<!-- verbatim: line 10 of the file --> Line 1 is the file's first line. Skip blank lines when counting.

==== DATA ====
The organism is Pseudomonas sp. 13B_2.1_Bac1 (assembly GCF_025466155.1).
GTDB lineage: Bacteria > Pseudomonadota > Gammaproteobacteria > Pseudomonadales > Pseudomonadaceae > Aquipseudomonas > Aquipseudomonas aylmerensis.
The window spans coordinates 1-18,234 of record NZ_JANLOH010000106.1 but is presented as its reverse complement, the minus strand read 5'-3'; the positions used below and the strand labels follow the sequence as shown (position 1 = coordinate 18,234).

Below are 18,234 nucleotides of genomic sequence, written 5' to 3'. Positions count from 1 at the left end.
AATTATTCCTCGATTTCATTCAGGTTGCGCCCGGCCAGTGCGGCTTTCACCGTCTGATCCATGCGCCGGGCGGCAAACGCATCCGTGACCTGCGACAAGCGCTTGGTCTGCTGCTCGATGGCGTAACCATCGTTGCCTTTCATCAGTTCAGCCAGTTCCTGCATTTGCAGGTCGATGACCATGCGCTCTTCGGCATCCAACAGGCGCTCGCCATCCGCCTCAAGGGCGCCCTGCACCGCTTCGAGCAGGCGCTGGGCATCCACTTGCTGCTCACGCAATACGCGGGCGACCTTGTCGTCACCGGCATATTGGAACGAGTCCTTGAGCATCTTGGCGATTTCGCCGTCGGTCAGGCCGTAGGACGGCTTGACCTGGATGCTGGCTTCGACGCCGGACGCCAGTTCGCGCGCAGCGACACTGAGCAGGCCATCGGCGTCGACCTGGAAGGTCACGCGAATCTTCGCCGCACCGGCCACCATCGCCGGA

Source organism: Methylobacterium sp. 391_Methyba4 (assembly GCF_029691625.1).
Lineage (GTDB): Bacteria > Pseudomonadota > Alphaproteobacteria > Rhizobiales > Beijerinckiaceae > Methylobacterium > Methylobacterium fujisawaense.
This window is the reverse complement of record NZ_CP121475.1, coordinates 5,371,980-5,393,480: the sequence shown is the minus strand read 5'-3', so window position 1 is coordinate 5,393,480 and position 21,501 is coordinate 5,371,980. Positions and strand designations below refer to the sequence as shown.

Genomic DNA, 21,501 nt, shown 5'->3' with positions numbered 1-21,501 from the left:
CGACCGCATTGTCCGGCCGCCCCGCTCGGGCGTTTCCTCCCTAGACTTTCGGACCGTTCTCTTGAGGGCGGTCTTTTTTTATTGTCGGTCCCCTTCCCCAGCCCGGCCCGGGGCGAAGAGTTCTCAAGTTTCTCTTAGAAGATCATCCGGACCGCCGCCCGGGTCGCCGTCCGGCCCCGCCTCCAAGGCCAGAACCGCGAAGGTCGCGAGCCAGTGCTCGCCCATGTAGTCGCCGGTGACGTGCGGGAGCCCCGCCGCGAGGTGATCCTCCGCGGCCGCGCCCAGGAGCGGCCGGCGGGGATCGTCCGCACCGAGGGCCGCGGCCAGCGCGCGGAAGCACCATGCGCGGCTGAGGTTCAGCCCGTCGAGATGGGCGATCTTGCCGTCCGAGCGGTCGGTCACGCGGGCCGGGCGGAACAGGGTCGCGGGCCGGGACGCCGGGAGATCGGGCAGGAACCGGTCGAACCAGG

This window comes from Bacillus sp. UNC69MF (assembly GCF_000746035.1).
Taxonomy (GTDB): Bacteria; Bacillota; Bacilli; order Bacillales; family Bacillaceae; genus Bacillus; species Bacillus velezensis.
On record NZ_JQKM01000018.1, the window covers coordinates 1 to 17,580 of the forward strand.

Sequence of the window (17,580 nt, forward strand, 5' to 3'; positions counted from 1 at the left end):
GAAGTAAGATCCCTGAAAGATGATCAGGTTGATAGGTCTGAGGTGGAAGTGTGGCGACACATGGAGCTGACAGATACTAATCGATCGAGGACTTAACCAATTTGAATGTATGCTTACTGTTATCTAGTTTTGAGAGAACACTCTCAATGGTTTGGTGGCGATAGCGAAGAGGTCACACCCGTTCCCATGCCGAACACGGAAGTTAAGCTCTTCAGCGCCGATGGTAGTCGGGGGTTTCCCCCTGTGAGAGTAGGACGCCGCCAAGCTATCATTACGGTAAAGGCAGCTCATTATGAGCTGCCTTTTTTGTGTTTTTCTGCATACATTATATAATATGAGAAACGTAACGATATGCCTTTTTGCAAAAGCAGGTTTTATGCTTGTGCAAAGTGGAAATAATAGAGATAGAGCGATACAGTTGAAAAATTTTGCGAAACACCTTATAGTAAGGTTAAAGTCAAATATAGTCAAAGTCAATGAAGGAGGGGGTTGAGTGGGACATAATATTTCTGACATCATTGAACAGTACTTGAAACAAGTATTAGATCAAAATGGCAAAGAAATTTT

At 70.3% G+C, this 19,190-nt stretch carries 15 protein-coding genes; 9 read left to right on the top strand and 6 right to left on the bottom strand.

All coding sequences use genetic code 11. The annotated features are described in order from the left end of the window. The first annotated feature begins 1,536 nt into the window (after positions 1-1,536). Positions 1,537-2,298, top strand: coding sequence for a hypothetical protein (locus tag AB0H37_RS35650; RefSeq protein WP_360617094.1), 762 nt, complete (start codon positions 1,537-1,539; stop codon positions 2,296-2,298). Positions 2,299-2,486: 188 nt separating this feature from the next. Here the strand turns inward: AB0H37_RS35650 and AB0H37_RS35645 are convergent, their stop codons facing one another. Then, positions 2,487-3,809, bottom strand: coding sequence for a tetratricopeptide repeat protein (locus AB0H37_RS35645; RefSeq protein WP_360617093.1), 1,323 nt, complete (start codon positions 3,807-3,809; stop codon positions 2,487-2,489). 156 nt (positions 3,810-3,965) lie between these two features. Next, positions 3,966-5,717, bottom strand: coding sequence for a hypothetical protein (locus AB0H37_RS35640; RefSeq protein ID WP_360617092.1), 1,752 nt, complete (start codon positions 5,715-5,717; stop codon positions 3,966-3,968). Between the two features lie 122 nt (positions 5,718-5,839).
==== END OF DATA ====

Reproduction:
CGACCGCATTGTCCGGCCGCCCCGCTCGGGCGTTTCCTCCCTAGACTTTCGGACCGTTCTCTTGAGGGCGGTCTTTTTTTATTGTCGGTCCCCTTCCCCAGCCCGGCCCGGGGCGAAGAGTTCTCAAGTTTCTCTTAGAAGATCATCCGGACCGCCGCCCGGGTCGCCGTCCGGCCCCGCCTCCAAGGCCAGAACCGCGAAGGTCGCGAGCCAGTGCTCGCCCATGTAGTCGCCGGTGACGTGCGGGAGCCCCGCCGCGAGGTGATCCTCCGCGGCCGCGCCCAGGAGCGGCCGGCGGGGATCGTCCGCACCGAGGGCCGCGGCCAGCGCGCGGAAGCACCATGCGCGGCTGAGGTTCAGCCCGTCGAGATGGGCGATCTTGCCGTCCGAGCGGTCGGTCACGCGGGCCGGGCGGAACAGGGTCGCGGGCCGGGACGCCGGGAGATCGGGCAGGAACCGGTCGAACCAGG